Berlin, Germany August 31, 1939

On August 22, 1939, in a meeting at his Bavarian mountain­top retreat, the Berg­hof, Adolf Hitler told his generals he would fabri­cate “a propa­gan­distic reason” to justify his plan­ned aggres­sion against neigh­boring Poland. The plan was for Nazi Party Schutz­staffel (SS) opera­tives to dress in Polish uni­forms, attack a German cus­toms post and a German radio trans­mitter sta­tion in Glei­witz, Upper Silesia (today’s Gli­wice, Poland), four miles inside the border between the two coun­tries, and broad­cast an anti-German dia­tribe in Polish and German. (It’s propa­gan­distic value was dimin­ished by the limited range of the trans­mitter’s signal.) To make the whole thing rea­lis­tic, “casual­ties” were needed. So six concen­tra­tion camp inmates were dressed as Polish sol­diers and shot at the cus­toms post by Germans “returning fire” to suit the story­line. A 43‑year-old German Sile­sian by the name of Franciszek (or Franz) Honiok, arrested by the state secret police, the Gestapo, the day before and dressed to look like a Polish sabo­teur, was murdered via lethal injec­tion, shot several times for appear­ance sake, and dumped at the radio station. Some conjecture Honiok to have been the first victim of World War II in Europe.

These cold-blooded murders to fool world opinion, which occurred on this date, August 31, 1939, were a fitting opening to mass mur­der on an unimag­in­able scale. The next day, Septem­ber 1, in “retali­a­tion” for Polish “frontier vio­la­tions of a nature no longer toler­able for a great power,” German troops and tanks “counter­attacked” across the 1,400‑mile border, slicing through Polish resis­tance like a hot knife through butter, while over­head Her­mann Goering’s Luft­waffe murdered people one Polish town and city at a time.

World opinion refused to buy into Hitler’s wicked farce as he and his foreign minis­ter, Joachim von Rib­ben­trop, had hoped. Hitler’s bes­tial nature, which he had culti­vated and cele­brated in public and pri­vate for two decades, was evi­dent to every Euro­pean states­man who had ever tried using peace­ful mea­sures to collar and tame the Nazi beast. Brit­ish Prime Minis­ter Neville Cham­ber­lain, who had seen Hitler up close on a half-dozen occa­sions, described the man as “the black­est devil he had ever met.” Vio­lence, racial hat­red, bluff, bad faith, inflam­ma­tory pro­pa­ganda, men­acing threats, and a lust to mur­der on an inter­na­tional scale were hall­marks of Hitler’s true char­ac­ter. The testy scene between British ambas­sador Sir Nevile Hen­der­son and Rib­ben­trop on August 29, when Germany made new demands to end the crisis over the status of Danzig and the Polish Corri­dor, had been over the top—and the best evi­dence that German leaders never truly con­tem­plated a gen­u­ine settle­ment. With resigna­tion Cham­ber­lain and his French counter­part, Premier Édouard Dala­dier, embraced the grue­some future and declared war on Nazi Germany on Sunday, September 3, 1939.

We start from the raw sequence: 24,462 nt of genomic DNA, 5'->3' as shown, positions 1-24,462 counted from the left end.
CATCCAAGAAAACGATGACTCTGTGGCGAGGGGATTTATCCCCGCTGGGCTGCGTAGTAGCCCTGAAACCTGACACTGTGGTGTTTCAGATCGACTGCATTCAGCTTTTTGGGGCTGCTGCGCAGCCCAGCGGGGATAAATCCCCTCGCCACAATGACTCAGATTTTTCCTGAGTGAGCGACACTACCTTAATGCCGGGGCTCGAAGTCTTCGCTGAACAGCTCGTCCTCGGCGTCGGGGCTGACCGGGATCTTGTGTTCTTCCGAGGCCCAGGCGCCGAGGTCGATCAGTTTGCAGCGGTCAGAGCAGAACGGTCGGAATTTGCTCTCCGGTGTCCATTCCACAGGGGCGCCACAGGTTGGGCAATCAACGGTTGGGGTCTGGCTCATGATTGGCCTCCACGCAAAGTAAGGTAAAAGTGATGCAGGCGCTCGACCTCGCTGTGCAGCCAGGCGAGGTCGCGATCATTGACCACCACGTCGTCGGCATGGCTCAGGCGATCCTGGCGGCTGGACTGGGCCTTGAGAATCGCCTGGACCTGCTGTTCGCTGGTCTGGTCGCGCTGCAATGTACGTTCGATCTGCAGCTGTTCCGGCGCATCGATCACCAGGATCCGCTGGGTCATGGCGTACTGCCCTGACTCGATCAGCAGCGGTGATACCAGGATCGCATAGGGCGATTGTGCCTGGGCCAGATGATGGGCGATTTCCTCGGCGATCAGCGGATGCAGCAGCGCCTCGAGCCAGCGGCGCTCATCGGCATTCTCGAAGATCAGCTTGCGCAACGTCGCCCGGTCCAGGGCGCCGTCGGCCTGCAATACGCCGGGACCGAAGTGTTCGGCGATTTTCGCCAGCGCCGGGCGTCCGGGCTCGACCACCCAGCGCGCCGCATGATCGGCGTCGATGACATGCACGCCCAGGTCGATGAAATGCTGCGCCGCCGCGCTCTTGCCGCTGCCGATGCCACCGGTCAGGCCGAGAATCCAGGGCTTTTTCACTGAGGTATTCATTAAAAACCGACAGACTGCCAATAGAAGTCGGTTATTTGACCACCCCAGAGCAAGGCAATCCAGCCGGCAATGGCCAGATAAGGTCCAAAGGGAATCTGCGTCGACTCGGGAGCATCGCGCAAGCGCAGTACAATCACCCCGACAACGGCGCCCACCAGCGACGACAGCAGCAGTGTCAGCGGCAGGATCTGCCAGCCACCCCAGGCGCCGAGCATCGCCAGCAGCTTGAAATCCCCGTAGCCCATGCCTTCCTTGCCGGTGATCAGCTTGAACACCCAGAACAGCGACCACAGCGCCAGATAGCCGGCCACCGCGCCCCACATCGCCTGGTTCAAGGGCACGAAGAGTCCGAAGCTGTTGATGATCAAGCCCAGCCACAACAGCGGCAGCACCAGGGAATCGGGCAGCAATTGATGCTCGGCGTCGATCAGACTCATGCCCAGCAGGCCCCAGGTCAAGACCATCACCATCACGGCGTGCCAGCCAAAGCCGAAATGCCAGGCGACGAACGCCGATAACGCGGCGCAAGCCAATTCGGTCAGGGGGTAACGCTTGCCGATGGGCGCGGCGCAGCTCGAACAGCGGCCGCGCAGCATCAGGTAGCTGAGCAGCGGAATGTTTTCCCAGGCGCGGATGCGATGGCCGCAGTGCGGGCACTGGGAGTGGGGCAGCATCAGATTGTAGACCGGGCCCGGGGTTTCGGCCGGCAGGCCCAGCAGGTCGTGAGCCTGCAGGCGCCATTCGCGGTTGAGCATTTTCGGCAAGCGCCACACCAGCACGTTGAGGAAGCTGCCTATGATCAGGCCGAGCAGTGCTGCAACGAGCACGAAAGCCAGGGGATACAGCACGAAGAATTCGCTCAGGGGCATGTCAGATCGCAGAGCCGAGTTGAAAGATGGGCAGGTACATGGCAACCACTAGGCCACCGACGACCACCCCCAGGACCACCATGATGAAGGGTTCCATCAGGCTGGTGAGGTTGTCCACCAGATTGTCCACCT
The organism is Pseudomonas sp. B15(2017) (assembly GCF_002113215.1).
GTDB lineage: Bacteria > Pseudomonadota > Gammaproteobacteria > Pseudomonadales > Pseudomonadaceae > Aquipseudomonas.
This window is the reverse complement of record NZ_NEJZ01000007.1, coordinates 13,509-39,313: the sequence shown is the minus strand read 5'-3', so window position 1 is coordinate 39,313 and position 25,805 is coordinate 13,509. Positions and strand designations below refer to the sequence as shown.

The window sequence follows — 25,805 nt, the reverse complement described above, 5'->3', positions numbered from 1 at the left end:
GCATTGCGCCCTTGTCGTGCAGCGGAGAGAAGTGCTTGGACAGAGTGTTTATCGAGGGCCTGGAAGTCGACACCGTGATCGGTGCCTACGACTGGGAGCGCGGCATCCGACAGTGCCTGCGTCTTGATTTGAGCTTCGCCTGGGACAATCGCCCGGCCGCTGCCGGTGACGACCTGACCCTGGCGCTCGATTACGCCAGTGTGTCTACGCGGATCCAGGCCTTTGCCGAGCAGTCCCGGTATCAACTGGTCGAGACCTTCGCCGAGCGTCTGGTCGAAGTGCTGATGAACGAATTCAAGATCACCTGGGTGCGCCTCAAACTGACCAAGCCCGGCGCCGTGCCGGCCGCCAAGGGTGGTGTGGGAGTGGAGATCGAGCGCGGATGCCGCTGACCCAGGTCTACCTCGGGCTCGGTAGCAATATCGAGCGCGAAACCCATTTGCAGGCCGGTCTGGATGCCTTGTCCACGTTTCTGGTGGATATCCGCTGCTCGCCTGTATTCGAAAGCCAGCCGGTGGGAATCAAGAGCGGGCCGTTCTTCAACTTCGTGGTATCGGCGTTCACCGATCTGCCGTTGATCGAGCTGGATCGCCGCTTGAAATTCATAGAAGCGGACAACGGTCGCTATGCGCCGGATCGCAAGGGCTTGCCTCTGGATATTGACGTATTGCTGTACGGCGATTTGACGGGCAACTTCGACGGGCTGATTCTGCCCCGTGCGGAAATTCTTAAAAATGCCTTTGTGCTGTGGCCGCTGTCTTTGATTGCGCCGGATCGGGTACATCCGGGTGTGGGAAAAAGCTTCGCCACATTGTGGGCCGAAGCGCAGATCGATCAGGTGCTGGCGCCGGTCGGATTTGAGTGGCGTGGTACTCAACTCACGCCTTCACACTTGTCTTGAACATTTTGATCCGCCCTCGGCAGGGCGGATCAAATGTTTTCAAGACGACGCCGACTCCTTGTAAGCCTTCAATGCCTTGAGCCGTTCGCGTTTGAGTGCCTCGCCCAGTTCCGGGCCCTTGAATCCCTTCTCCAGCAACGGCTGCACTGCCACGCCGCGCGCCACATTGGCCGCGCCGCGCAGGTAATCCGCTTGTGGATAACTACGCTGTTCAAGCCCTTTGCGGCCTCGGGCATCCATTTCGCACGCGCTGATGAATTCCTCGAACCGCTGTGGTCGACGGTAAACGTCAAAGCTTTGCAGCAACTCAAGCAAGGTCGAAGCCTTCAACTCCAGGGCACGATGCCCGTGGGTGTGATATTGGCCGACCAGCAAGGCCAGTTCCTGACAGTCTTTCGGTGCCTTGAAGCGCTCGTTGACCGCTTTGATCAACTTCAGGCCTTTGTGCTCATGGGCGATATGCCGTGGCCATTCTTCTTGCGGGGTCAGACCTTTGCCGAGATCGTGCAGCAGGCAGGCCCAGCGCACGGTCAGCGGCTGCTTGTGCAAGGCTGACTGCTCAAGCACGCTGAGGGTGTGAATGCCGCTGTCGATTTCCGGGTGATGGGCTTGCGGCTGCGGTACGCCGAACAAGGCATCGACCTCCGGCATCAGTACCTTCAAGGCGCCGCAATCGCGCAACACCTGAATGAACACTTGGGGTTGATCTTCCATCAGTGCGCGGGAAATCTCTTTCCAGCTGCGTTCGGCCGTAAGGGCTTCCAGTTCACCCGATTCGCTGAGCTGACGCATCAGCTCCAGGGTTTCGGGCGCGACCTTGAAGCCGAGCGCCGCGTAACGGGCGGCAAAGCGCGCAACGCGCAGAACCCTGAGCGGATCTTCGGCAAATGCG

Two Principals in the Gleiwitz Charade

Poland August 1939 Player: Gleiwitz Incident Principal Reinhard Heydrich, 1904–1942Poland August 1939 Player: Gleiwitz Incident Principal Alfred Naujocks, 1911–1966

Left: The Gleiwitz Incident, a mock Polish attack on Ger­man soil, was the brain­child of arch-cri­minal Rein­hard Hey­drich (1904–1942), shown here in 1940 as an SS-Gruppen­fuehrer. Hey­drich was deputy to Reichs­fuehrer-SS Heinrich Him­mler and head of the Gestapo (Secret State Police). The “Butcher of Prague,” as Hey­drich later became known, was mor­tally wounded in late-May 1942 by two Czech nation­alists. (The killing was dramatized in the 2016 British-French-Czech film, Anthro­poid: Resis­tance Has a Code Name, by British film director Sean Ellis.) The Hey­drich-devised Glei­witz Inci­dent on the German-Polish border was approved by Hitler, who had requested the SS stage an event that had the appear­ance of Polish ag­gres­sion against Germany to help him justify the Nazi invasion of Poland.

Right: Just one of twenty-one similarly manu­fac­tured events that Hitler quickly attri­buted to Poles, the Glei­witz Inci­dent was mounted by SS officer Alfred Nau­jocks (1911–1966), shown here in a 1944 U.S. Army mug shot. A serial killer not quite in Hey­drich’s league, Nau­jocks in late 1939 had pro­vided the Gestapo with an uncoded list of Britain’s intel­li­gence agents through­out Europe, an espi­o­nage coup so catas­tro­phic and deadly for the British that Hitler him­self pinned the Iron Cross on Nau­jocks’ dress uni­form at a cere­mony in the Reich Chan­cel­lery. Nau­jocks moved on to en­gage in sabo­tage and terrorist actions against Danes from Decem­ber 1943 to autumn 1944. Before that he allegedly was involved in the deaths of several mem­bers of the Bel­gian under­ground. In October 1944 Nau­jocks was detained by U.S. service mem­bers as a possible war crimi­nal and spent the remainder of the war in deten­tion. He testi­fied at the post­war Nurem­burg trials about his role in the Glei­witz charade, sold his account to the media, and moved to Hamburg, where he became a businessman.

German Preparations for the Invasion of Poland: Staging the Gleiwitz Incident